At this point, it should be pretty clear where this leads, and fine characterizations of Heminges' daughter Alice (Dana Black; the role itself is something of a fictionalized composite), wife Rebecca (Rengin Altay) and Cordell's wife Elizabeth (McKinley Carter, fresh from Victory Gardens' excellent production of Fun Home), allow for The Book of Will to explore personal matters providing some breadth beyond the fortuitous discovery of working scripts, search for a suitable printer and repeated concerns about financial shortages.

Yet I found a familial tragedy that occupies a sizable portion of Act Two to be a bit too far beyond the parameters of Act One's narrative for it to fit in smoothly, and the play's last 10 minutes added unnecessary pathos past what should have been a perfectly apt ending.

While I was happy to learn about the preserving of Shakespeare's plays for history, and several of those pivotal to this--including scrivener turned editor Ralph Crane (Thomas J. Cox), father & son printers William & Isaac Jaggard (Austin Tichenor & Luigi Sottile) and fellow writer Ben Jonson (William Dick)--The Book of Will seems to be missing something.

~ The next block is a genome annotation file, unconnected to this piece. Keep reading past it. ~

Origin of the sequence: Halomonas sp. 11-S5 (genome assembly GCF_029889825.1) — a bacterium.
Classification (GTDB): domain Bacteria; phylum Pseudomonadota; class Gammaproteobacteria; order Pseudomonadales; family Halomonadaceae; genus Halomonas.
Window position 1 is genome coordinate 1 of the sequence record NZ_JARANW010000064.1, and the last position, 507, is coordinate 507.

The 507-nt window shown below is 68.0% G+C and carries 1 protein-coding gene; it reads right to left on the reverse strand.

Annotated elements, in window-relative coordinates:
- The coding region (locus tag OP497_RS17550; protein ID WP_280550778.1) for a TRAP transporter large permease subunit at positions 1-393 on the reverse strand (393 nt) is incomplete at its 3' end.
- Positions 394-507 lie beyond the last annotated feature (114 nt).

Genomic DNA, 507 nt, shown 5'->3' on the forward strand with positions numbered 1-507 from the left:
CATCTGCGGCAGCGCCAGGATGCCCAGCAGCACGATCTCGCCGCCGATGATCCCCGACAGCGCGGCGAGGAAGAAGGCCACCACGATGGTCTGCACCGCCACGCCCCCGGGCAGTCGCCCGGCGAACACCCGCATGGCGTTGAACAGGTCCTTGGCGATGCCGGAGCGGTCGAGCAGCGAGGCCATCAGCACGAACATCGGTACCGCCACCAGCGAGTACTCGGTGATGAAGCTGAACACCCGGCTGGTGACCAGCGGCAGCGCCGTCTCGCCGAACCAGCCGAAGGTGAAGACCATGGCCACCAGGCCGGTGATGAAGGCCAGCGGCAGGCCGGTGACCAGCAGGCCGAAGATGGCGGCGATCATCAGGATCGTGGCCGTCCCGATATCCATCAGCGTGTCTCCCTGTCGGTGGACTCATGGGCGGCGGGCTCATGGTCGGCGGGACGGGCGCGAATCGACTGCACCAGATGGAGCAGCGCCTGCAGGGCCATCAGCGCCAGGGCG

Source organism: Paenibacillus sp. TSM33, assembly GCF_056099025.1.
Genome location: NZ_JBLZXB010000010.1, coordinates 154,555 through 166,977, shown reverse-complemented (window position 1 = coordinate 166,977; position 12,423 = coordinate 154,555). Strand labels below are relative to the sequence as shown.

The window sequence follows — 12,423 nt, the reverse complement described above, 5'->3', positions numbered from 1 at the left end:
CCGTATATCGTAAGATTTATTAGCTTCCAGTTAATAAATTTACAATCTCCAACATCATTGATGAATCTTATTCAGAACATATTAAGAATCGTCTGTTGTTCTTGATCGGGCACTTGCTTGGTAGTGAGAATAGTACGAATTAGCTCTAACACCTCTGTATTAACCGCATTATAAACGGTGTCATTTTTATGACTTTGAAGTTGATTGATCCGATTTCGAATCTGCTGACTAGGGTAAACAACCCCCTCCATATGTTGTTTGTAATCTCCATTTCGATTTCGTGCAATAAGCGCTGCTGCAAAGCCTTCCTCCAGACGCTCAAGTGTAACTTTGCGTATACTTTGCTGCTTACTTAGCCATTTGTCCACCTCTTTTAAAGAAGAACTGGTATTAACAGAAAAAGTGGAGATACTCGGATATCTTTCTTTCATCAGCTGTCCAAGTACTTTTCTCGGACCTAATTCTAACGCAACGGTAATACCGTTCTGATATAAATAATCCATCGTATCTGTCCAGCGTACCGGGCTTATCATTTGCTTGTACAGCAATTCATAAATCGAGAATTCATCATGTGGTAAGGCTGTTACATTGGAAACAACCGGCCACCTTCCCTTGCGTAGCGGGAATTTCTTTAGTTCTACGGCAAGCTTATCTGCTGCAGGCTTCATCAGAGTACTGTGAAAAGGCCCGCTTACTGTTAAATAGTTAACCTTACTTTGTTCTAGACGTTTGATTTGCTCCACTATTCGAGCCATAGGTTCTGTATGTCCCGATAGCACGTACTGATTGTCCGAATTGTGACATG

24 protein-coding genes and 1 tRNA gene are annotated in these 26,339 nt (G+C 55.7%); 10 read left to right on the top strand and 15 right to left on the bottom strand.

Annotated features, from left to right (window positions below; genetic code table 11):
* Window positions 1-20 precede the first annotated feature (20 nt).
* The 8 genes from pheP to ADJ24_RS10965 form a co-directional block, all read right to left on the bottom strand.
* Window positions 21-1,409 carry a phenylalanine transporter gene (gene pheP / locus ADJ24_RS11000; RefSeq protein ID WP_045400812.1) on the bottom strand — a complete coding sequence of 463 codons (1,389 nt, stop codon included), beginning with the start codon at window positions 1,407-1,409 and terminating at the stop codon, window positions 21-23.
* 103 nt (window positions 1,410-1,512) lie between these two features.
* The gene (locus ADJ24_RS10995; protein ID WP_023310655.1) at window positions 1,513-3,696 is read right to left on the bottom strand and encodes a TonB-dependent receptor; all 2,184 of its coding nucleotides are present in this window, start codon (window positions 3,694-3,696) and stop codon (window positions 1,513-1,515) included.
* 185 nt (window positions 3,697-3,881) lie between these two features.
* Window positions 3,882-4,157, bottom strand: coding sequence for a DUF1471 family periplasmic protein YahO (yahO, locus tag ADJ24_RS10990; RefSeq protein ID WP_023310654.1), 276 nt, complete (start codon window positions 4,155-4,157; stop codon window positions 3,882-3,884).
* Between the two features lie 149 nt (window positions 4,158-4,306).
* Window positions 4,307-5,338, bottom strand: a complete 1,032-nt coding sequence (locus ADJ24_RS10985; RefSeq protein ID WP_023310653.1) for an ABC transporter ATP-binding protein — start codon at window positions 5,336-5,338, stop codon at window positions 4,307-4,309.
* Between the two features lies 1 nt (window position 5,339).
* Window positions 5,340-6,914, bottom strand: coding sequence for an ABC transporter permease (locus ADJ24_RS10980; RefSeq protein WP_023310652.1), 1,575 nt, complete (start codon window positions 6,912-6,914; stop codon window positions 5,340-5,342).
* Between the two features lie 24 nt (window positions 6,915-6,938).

Partly this is intangible, as despite a beguiling premise there just wasn't enough to make me care deeply across 2+ hours--or afterwards--beyond the core facts.

Click to enlarge
But conceivably, I also would have liked for Sir William himself to figure into this play.

Yes, The Book of Will takes place after Shakespeare's death, and Gunderson is clearly a shrewd enough writer to have considered or tried various possibilities, so maybe this really wouldn't work.

But as this is a play "about Shakespeare" and there are multiple scenes involving the King's Men drinking--within an attractive set by Richard & Jacqueline Pernod--perhaps in a flashback or hallucination the Bard could join his buddies at the bar, allowing the audience to get a better sense of Sir Will beyond the classroom factoids.

An illuminating lobby display shares "10 Things You Didn't Know About William Shakespeare," and much as The Book of Will is enlightening in revealing a reality of which I was clueless, I can't help but imagine that a characterization of Shakespeare might also have elucidated richly.

Who knows? I expect audiences should sufficiently enjoy The Book of Will, especially individuals with a proclivity toward Shakespeare and his legend.

But other than some briefly--but rather nicely, particularly by Tichenor as Burbage--recited passages from Hamlet and other works, there isn't a whole lot of or about Shakespeare in this play.

Certainly it does a nice job of celebrating those who ensured his work, and legacy, would be passed on--one hopes--forever.

On that level alone--and to make one ponder, "Are other preternaturally brilliant souls history has completely forgotten?"--it's worthwhile.

But as you like it, you may not quite love it.

No comments: